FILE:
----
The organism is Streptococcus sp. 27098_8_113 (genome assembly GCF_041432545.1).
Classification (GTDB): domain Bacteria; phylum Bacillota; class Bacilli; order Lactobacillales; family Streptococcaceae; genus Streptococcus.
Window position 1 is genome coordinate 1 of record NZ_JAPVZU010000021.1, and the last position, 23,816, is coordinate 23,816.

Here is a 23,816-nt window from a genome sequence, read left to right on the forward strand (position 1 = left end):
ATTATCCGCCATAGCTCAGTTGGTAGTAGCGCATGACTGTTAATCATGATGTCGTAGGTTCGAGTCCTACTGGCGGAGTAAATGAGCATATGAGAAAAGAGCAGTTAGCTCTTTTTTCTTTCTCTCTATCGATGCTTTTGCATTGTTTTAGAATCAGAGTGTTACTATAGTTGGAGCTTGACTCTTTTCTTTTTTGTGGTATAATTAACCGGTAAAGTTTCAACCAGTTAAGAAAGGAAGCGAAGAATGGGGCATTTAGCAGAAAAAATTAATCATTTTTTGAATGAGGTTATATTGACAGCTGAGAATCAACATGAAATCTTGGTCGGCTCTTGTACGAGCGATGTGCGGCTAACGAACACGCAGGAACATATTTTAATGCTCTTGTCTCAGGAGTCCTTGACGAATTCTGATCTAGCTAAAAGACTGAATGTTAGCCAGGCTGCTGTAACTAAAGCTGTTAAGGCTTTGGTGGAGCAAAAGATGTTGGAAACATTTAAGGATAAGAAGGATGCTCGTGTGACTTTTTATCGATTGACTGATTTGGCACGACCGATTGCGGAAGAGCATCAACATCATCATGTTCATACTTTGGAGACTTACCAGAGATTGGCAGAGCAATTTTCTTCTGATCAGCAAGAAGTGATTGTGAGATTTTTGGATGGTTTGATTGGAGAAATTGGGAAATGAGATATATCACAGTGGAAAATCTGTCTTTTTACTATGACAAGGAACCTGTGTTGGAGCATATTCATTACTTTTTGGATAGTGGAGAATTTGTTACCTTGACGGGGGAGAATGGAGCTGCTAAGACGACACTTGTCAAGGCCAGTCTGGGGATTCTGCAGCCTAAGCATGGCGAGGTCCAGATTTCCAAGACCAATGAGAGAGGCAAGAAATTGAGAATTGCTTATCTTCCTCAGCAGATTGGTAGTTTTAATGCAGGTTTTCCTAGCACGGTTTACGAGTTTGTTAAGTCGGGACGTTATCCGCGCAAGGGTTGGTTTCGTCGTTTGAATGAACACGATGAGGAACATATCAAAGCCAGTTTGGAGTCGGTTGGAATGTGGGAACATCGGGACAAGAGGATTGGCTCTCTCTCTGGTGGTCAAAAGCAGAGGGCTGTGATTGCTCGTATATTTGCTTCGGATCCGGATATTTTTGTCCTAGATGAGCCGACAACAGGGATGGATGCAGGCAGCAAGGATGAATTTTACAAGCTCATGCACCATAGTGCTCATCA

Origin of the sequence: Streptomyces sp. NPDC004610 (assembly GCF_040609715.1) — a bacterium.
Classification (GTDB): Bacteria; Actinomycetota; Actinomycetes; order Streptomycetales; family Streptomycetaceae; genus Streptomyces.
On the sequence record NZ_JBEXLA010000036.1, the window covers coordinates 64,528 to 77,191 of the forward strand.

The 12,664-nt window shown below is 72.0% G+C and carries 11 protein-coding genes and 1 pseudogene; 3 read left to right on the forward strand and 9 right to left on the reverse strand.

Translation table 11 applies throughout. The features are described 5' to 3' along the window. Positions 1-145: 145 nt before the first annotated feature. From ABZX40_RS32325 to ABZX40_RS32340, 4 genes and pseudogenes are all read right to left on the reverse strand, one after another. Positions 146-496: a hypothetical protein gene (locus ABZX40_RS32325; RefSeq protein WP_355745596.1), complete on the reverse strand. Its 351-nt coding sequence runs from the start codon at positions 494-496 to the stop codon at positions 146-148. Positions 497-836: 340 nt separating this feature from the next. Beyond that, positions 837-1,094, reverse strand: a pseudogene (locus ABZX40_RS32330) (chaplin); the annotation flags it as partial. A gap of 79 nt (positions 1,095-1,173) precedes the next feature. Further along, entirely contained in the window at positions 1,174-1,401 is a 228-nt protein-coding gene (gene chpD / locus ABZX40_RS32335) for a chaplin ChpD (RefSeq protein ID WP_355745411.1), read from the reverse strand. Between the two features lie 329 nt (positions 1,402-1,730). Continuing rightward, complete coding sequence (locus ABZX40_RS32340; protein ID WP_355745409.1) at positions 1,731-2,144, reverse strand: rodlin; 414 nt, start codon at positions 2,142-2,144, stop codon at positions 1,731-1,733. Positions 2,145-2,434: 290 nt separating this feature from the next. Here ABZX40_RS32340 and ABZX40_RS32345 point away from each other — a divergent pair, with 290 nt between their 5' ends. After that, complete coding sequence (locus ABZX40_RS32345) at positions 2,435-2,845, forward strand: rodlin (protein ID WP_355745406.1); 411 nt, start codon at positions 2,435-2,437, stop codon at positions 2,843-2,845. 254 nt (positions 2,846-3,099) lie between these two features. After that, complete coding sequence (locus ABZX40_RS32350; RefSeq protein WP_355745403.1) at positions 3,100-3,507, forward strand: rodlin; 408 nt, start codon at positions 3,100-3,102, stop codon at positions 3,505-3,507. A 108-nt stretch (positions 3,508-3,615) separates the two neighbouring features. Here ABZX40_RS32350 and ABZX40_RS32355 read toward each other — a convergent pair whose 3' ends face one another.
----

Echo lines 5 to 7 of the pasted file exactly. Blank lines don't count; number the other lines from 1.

ATTATCCGCCATAGCTCAGTTGGTAGTAGCGCATGACTGTTAATCATGATGTCGTAGGTTCGAGTCCTACTGGCGGAGTAAATGAGCATATGAGAAAAGAGCAGTTAGCTCTTTTTTCTTTCTCTCTATCGATGCTTTTGCATTGTTTTAGAATCAGAGTGTTACTATAGTTGGAGCTTGACTCTTTTCTTTTTTGTGGTATAATTAACCGGTAAAGTTTCAACCAGTTAAGAAAGGAAGCGAAGAATGGGGCATTTAGCAGAAAAAATTAATCATTTTTTGAATGAGGTTATATTGACAGCTGAGAATCAACATGAAATCTTGGTCGGCTCTTGTACGAGCGATGTGCGGCTAACGAACACGCAGGAACATATTTTAATGCTCTTGTCTCAGGAGTCCTTGACGAATTCTGATCTAGCTAAAAGACTGAATGTTAGCCAGGCTGCTGTAACTAAAGCTGTTAAGGCTTTGGTGGAGCAAAAGATGTTGGAAACATTTAAGGATAAGAAGGATGCTCGTGTGACTTTTTATCGATTGACTGATTTGGCACGACCGATTGCGGAAGAGCATCAACATCATCATGTTCATACTTTGGAGACTTACCAGAGATTGGCAGAGCAATTTTCTTCTGATCAGCAAGAAGTGATTGTGAGATTTTTGGATGGTTTGATTGGAGAAATTGGGAAATGAGATATATCACAGTGGAAAATCTGTCTTTTTACTATGACAAGGAACCTGTGTTGGAGCATATTCATTACTTTTTGGATAGTGGAGAATTTGTTACCTTGACGGGGGAGAATGGAGCTGCTAAGACGACACTTGTCAAGGCCAGTCTGGGGATTCTGCAGCCTAAGCATGGCGAGGTCCAGATTTCCAAGACCAATGAGAGAGGCAAGAAATTGAGAATTGCTTATCTTCCTCAGCAGATTGGTAGTTTTAATGCAGGTTTTCCTAGCACGGTTTACGAGTTTGTTAAGTCGGGACGTTATCCGCGCAAGGGTTGGTTTCGTCGTTTGAATGAACACGATGAGGAACATATCAAAGCCAGTTTGGAGTCGGTTGGAATGTGGGAACATCGGGACAAGAGGATTGGCTCTCTCTCTGGTGGTCAAAAGCAGAGGGCTGTGATTGCTCGTATATTTGCTTCGGATCCGGATATTTTTGTCCTAGATGAGCCGACAACAGGGATGGATGCAGGCAGCAAGGATGAATTTTACAAGCTCATGCACCATAGTGCTCATCA

Origin of the sequence: Streptomyces sp. NPDC004610 (assembly GCF_040609715.1) — a bacterium.
Classification (GTDB): Bacteria; Actinomycetota; Actinomycetes; order Streptomycetales; family Streptomycetaceae; genus Streptomyces.